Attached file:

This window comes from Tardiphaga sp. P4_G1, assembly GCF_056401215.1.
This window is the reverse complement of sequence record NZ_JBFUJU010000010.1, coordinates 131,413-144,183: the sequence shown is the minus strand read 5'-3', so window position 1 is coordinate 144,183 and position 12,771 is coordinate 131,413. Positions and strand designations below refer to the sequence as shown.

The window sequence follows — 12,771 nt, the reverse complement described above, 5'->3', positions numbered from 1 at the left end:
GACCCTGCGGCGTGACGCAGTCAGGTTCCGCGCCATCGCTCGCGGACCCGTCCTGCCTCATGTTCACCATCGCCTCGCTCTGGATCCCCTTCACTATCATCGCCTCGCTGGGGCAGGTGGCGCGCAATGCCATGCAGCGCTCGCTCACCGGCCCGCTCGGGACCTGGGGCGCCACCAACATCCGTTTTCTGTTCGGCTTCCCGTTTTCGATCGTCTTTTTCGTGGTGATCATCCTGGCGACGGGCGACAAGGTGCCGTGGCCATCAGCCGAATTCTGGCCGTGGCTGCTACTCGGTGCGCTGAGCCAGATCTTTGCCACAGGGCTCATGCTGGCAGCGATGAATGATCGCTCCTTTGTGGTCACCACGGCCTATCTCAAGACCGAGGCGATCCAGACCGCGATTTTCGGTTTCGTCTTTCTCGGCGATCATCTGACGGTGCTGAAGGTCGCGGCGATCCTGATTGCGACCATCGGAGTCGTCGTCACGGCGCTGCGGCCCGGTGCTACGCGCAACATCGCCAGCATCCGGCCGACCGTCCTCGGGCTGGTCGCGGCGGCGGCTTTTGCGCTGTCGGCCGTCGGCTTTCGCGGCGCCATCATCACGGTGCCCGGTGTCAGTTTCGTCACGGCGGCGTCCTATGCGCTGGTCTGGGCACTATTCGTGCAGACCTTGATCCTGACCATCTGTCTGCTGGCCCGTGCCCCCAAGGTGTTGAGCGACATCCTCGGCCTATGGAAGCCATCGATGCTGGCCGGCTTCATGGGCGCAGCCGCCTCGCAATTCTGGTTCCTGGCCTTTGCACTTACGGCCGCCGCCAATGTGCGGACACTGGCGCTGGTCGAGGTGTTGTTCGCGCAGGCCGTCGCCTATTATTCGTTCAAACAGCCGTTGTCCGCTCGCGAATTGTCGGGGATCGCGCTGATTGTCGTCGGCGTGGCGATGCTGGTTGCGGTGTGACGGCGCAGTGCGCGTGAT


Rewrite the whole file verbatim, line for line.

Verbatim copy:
This window comes from Tardiphaga sp. P4_G1, assembly GCF_056401215.1.
This window is the reverse complement of sequence record NZ_JBFUJU010000010.1, coordinates 131,413-144,183: the sequence shown is the minus strand read 5'-3', so window position 1 is coordinate 144,183 and position 12,771 is coordinate 131,413. Positions and strand designations below refer to the sequence as shown.

The window sequence follows — 12,771 nt, the reverse complement described above, 5'->3', positions numbered from 1 at the left end:
GACCCTGCGGCGTGACGCAGTCAGGTTCCGCGCCATCGCTCGCGGACCCGTCCTGCCTCATGTTCACCATCGCCTCGCTCTGGATCCCCTTCACTATCATCGCCTCGCTGGGGCAGGTGGCGCGCAATGCCATGCAGCGCTCGCTCACCGGCCCGCTCGGGACCTGGGGCGCCACCAACATCCGTTTTCTGTTCGGCTTCCCGTTTTCGATCGTCTTTTTCGTGGTGATCATCCTGGCGACGGGCGACAAGGTGCCGTGGCCATCAGCCGAATTCTGGCCGTGGCTGCTACTCGGTGCGCTGAGCCAGATCTTTGCCACAGGGCTCATGCTGGCAGCGATGAATGATCGCTCCTTTGTGGTCACCACGGCCTATCTCAAGACCGAGGCGATCCAGACCGCGATTTTCGGTTTCGTCTTTCTCGGCGATCATCTGACGGTGCTGAAGGTCGCGGCGATCCTGATTGCGACCATCGGAGTCGTCGTCACGGCGCTGCGGCCCGGTGCTACGCGCAACATCGCCAGCATCCGGCCGACCGTCCTCGGGCTGGTCGCGGCGGCGGCTTTTGCGCTGTCGGCCGTCGGCTTTCGCGGCGCCATCATCACGGTGCCCGGTGTCAGTTTCGTCACGGCGGCGTCCTATGCGCTGGTCTGGGCACTATTCGTGCAGACCTTGATCCTGACCATCTGTCTGCTGGCCCGTGCCCCCAAGGTGTTGAGCGACATCCTCGGCCTATGGAAGCCATCGATGCTGGCCGGCTTCATGGGCGCAGCCGCCTCGCAATTCTGGTTCCTGGCCTTTGCACTTACGGCCGCCGCCAATGTGCGGACACTGGCGCTGGTCGAGGTGTTGTTCGCGCAGGCCGTCGCCTATTATTCGTTCAAACAGCCGTTGTCCGCTCGCGAATTGTCGGGGATCGCGCTGATTGTCGTCGGCGTGGCGATGCTGGTTGCGGTGTGACGGCGCAGTGCGCGTGAT